Space. The final frontier.
An empty, endless expanse of nothing? Or teeming with life?
But do we really need to look beyond the confines of our world to find loneliness? We are currently fighting a pandemic, and in its wake, a loneliness epidemic.
Despite our constant striving for companionship, it could be said that to be lonely, is to be human. And what’s more human than exploring our hopes and fears in literature?!
Here to help us discuss loneliness and the human condition as seen through the science fiction lens is the incomparable Aliya Whitely. Aliya’s latest book, Skyward Inn, is published on 16 March 2021 from Rebellion Publishing.
Texts and authors mentioned in this episode include:
- I Am Alive and You are Dead: A Journey Inside the Mind of Philip K. Dick by Emmanuel Carrère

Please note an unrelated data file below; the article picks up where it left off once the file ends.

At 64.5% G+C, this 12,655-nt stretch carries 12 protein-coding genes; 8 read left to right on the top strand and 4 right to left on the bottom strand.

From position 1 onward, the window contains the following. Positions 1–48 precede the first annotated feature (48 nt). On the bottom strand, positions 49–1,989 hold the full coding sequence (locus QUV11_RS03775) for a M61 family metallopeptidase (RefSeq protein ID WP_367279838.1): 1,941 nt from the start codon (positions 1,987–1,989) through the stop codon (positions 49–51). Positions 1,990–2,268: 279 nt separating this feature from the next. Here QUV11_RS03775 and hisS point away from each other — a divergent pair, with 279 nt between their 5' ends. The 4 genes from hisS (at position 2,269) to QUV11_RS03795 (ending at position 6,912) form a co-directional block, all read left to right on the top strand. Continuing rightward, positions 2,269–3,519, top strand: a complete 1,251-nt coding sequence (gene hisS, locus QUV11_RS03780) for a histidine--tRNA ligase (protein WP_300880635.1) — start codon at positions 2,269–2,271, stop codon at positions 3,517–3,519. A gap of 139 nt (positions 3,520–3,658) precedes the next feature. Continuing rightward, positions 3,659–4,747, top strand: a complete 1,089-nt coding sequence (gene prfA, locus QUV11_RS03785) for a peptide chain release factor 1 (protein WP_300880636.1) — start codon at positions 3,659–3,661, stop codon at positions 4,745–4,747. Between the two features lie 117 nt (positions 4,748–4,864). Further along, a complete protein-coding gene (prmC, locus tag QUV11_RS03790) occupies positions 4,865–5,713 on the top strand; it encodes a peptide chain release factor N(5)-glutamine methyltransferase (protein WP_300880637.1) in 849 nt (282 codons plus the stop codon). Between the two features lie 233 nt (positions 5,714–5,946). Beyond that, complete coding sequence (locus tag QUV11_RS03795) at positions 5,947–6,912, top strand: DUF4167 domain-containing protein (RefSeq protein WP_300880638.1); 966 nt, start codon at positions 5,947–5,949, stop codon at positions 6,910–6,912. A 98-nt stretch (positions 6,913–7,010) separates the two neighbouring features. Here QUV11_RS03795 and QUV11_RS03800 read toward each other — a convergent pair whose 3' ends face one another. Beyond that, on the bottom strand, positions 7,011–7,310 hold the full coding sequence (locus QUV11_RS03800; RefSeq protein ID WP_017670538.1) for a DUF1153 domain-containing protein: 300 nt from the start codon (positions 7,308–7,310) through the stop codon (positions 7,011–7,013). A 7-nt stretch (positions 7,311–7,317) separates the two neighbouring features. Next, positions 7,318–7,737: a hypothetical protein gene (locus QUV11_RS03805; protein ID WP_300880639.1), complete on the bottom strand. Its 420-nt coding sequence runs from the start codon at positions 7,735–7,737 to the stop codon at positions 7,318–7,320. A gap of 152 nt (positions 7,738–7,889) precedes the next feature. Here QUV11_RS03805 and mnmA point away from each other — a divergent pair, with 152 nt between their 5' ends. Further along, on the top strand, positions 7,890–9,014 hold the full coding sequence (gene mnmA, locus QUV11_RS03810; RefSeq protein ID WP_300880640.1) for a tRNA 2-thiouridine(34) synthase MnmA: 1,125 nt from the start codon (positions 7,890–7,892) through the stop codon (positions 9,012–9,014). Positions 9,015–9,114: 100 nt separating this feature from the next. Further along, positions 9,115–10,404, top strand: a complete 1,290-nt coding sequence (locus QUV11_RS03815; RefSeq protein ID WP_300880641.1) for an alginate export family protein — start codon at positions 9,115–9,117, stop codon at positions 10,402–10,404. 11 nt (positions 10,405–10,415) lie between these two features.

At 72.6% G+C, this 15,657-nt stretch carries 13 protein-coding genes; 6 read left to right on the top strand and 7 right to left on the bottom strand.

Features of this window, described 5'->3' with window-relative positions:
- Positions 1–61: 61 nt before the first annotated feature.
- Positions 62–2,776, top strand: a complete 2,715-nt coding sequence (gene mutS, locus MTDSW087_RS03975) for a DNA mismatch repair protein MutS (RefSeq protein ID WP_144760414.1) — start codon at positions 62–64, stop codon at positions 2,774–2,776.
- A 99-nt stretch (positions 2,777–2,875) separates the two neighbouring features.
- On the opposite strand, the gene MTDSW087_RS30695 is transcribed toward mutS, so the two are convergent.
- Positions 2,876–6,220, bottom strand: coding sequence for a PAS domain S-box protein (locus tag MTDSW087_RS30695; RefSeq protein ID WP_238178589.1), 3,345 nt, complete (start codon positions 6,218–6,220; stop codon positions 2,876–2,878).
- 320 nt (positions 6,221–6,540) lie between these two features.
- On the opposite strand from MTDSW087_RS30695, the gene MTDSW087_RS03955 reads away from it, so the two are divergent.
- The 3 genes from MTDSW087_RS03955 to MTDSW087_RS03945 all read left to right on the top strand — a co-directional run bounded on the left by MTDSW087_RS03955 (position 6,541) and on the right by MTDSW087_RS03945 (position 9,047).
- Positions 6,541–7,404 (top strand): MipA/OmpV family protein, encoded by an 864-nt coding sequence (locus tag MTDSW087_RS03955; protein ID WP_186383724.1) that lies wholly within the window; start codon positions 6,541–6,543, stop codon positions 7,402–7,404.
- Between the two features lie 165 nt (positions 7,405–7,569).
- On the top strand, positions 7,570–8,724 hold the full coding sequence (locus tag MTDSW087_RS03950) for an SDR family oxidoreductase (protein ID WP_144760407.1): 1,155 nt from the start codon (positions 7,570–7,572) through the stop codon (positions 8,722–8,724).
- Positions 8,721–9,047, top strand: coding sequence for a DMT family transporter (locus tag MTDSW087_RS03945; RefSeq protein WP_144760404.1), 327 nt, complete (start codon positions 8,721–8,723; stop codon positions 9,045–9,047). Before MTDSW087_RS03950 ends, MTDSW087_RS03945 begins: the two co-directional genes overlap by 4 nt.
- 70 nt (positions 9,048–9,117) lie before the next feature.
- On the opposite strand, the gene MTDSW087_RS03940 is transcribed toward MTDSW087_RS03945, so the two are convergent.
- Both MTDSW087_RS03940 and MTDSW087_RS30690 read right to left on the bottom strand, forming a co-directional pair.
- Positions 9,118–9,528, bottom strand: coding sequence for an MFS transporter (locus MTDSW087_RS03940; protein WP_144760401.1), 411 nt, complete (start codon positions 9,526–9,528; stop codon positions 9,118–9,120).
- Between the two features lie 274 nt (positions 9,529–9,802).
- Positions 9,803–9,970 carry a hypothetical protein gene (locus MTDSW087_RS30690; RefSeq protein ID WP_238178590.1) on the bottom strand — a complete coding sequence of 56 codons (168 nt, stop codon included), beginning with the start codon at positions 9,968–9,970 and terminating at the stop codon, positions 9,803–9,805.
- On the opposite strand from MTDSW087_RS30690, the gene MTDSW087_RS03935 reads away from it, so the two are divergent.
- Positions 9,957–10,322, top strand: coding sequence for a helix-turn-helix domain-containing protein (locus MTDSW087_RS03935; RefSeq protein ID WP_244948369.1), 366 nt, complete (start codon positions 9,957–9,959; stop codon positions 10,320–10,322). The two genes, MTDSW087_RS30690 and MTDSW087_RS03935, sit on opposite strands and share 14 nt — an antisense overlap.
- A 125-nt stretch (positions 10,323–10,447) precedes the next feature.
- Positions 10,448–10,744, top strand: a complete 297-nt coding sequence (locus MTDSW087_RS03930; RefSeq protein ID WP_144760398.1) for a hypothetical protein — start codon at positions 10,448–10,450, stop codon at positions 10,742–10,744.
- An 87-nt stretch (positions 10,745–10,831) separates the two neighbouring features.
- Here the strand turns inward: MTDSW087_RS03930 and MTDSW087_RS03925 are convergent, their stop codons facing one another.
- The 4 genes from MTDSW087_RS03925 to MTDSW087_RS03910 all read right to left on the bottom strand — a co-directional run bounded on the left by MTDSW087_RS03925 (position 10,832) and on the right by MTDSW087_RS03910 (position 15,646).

- Graham Greene
- Laura Purcell
- Star Wars: A New Hope
- The Moon is a Harsh Mistress by Robert A. Heinlein
- Minority Report
- Blade Runner
- London Centric: Tales of Future London edited by M. R. Carey and Neal Asher
- Star Trek: The Next Generation
- Star Trek: Discovery
- Stanisław Lem
- Star Trek: First Contact
- Ursula K. Le Guin
Aliya Whiteley writes across many different genres and lengths. Her first published full-length novels, Three Things About Me and Light Reading, were comic crime adventures. Her 2014 SF-horror novella The Beauty was shortlisted for the James Tiptree and Shirley Jackson awards. The following historical-SF novella, The Arrival of Missives, was a finalist for the Campbell Memorial Award, and her noir novel The Loosening Skin was shortlisted for the Arthur C Clarke Award.
She has written over one hundred published short stories that have appeared in Interzone, Beneath Ceaseless Skies, Black Static, Strange Horizons, The Dark, McSweeney’s Internet Tendency and The Guardian, as well as in anthologies such as Unsung Stories’ 2084 and Lonely Planet’s Better than Fiction.
She also writes a regular non-fiction column for Interzone.